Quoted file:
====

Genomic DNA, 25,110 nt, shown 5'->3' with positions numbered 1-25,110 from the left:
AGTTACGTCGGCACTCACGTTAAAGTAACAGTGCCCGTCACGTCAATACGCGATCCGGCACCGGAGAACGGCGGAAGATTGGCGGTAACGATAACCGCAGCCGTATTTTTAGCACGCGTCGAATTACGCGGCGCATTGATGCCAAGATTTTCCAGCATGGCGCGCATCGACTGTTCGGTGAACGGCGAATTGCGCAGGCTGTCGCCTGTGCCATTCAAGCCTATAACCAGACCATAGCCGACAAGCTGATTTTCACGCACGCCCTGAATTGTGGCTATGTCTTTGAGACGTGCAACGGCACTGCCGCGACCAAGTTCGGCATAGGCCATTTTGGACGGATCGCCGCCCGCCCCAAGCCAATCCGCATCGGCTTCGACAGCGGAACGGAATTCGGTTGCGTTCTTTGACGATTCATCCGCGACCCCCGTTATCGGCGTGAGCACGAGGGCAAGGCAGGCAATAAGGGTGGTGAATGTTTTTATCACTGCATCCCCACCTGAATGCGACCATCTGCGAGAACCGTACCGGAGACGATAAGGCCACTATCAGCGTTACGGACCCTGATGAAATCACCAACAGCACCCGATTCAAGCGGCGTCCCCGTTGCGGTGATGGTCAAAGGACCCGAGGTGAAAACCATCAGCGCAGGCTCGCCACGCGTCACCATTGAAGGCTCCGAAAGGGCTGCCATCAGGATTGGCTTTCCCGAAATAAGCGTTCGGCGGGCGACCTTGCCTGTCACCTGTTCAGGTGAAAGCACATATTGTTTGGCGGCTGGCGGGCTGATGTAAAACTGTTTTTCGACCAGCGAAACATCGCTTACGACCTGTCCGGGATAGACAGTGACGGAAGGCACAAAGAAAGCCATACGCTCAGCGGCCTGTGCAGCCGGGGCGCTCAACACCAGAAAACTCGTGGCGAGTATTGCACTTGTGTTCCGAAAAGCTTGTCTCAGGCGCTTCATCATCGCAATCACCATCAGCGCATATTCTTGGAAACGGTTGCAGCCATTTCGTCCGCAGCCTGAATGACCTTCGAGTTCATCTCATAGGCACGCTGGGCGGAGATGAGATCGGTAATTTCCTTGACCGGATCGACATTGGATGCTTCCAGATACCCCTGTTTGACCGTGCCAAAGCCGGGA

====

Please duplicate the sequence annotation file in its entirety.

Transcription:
Genomic DNA, 25,110 nt, shown 5'->3' with positions numbered 1-25,110 from the left:
AGTTACGTCGGCACTCACGTTAAAGTAACAGTGCCCGTCACGTCAATACGCGATCCGGCACCGGAGAACGGCGGAAGATTGGCGGTAACGATAACCGCAGCCGTATTTTTAGCACGCGTCGAATTACGCGGCGCATTGATGCCAAGATTTTCCAGCATGGCGCGCATCGACTGTTCGGTGAACGGCGAATTGCGCAGGCTGTCGCCTGTGCCATTCAAGCCTATAACCAGACCATAGCCGACAAGCTGATTTTCACGCACGCCCTGAATTGTGGCTATGTCTTTGAGACGTGCAACGGCACTGCCGCGACCAAGTTCGGCATAGGCCATTTTGGACGGATCGCCGCCCGCCCCAAGCCAATCCGCATCGGCTTCGACAGCGGAACGGAATTCGGTTGCGTTCTTTGACGATTCATCCGCGACCCCCGTTATCGGCGTGAGCACGAGGGCAAGGCAGGCAATAAGGGTGGTGAATGTTTTTATCACTGCATCCCCACCTGAATGCGACCATCTGCGAGAACCGTACCGGAGACGATAAGGCCACTATCAGCGTTACGGACCCTGATGAAATCACCAACAGCACCCGATTCAAGCGGCGTCCCCGTTGCGGTGATGGTCAAAGGACCCGAGGTGAAAACCATCAGCGCAGGCTCGCCACGCGTCACCATTGAAGGCTCCGAAAGGGCTGCCATCAGGATTGGCTTTCCCGAAATAAGCGTTCGGCGGGCGACCTTGCCTGTCACCTGTTCAGGTGAAAGCACATATTGTTTGGCGGCTGGCGGGCTGATGTAAAACTGTTTTTCGACCAGCGAAACATCGCTTACGACCTGTCCGGGATAGACAGTGACGGAAGGCACAAAGAAAGCCATACGCTCAGCGGCCTGTGCAGCCGGGGCGCTCAACACCAGAAAACTCGTGGCGAGTATTGCACTTGTGTTCCGAAAAGCTTGTCTCAGGCGCTTCATCATCGCAATCACCATCAGCGCATATTCTTGGAAACGGTTGCAGCCATTTCGTCCGCAGCCTGAATGACCTTCGAGTTCATCTCATAGGCACGCTGGGCGGAGATGAGATCGGTAATTTCCTTGACCGGATCGACATTGGATGCTTCCAGATACCCCTGTTTGACCGTGCCAAAGCCGGGA